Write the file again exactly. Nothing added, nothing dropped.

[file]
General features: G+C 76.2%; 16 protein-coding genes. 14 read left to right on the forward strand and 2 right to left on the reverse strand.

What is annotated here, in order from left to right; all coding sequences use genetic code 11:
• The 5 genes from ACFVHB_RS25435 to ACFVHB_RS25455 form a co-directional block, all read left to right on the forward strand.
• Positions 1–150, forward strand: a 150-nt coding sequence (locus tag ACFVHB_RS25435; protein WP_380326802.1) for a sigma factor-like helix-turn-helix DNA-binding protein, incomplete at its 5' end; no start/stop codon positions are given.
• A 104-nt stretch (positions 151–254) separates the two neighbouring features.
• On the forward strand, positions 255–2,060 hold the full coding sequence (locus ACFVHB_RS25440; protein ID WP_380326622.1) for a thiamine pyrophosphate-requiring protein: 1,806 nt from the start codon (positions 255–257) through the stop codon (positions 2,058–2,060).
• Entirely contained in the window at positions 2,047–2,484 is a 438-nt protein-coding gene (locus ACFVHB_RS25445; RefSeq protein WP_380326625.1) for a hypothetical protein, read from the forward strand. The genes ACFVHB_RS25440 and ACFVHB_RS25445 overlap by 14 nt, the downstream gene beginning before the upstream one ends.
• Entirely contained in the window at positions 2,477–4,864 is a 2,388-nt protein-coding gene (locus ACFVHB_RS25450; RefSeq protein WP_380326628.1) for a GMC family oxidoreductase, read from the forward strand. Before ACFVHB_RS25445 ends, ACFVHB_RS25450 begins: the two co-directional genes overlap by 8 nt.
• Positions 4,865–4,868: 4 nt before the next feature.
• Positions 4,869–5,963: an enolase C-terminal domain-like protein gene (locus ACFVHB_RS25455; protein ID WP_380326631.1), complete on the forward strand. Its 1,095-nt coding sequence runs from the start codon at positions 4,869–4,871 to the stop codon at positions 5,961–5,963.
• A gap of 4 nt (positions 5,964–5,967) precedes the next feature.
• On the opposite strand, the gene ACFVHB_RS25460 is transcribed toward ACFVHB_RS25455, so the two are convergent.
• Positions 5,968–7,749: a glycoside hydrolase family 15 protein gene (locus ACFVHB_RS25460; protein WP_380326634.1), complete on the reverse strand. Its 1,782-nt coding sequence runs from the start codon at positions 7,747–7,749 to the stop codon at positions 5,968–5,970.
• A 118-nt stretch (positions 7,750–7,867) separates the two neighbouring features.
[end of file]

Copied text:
General features: G+C 76.2%; 16 protein-coding genes. 14 read left to right on the forward strand and 2 right to left on the reverse strand.

What is annotated here, in order from left to right; all coding sequences use genetic code 11:
• The 5 genes from ACFVHB_RS25435 to ACFVHB_RS25455 form a co-directional block, all read left to right on the forward strand.
• Positions 1–150, forward strand: a 150-nt coding sequence (locus tag ACFVHB_RS25435; protein WP_380326802.1) for a sigma factor-like helix-turn-helix DNA-binding protein, incomplete at its 5' end; no start/stop codon positions are given.
• A 104-nt stretch (positions 151–254) separates the two neighbouring features.
• On the forward strand, positions 255–2,060 hold the full coding sequence (locus ACFVHB_RS25440; protein ID WP_380326622.1) for a thiamine pyrophosphate-requiring protein: 1,806 nt from the start codon (positions 255–257) through the stop codon (positions 2,058–2,060).
• Entirely contained in the window at positions 2,047–2,484 is a 438-nt protein-coding gene (locus ACFVHB_RS25445; RefSeq protein WP_380326625.1) for a hypothetical protein, read from the forward strand. The genes ACFVHB_RS25440 and ACFVHB_RS25445 overlap by 14 nt, the downstream gene beginning before the upstream one ends.
• Entirely contained in the window at positions 2,477–4,864 is a 2,388-nt protein-coding gene (locus ACFVHB_RS25450; RefSeq protein WP_380326628.1) for a GMC family oxidoreductase, read from the forward strand. Before ACFVHB_RS25445 ends, ACFVHB_RS25450 begins: the two co-directional genes overlap by 8 nt.
• Positions 4,865–4,868: 4 nt before the next feature.
• Positions 4,869–5,963: an enolase C-terminal domain-like protein gene (locus ACFVHB_RS25455; protein ID WP_380326631.1), complete on the forward strand. Its 1,095-nt coding sequence runs from the start codon at positions 4,869–4,871 to the stop codon at positions 5,961–5,963.
• A gap of 4 nt (positions 5,964–5,967) precedes the next feature.
• On the opposite strand, the gene ACFVHB_RS25460 is transcribed toward ACFVHB_RS25455, so the two are convergent.
• Positions 5,968–7,749: a glycoside hydrolase family 15 protein gene (locus ACFVHB_RS25460; protein WP_380326634.1), complete on the reverse strand. Its 1,782-nt coding sequence runs from the start codon at positions 7,747–7,749 to the stop codon at positions 5,968–5,970.
• A 118-nt stretch (positions 7,750–7,867) separates the two neighbouring features.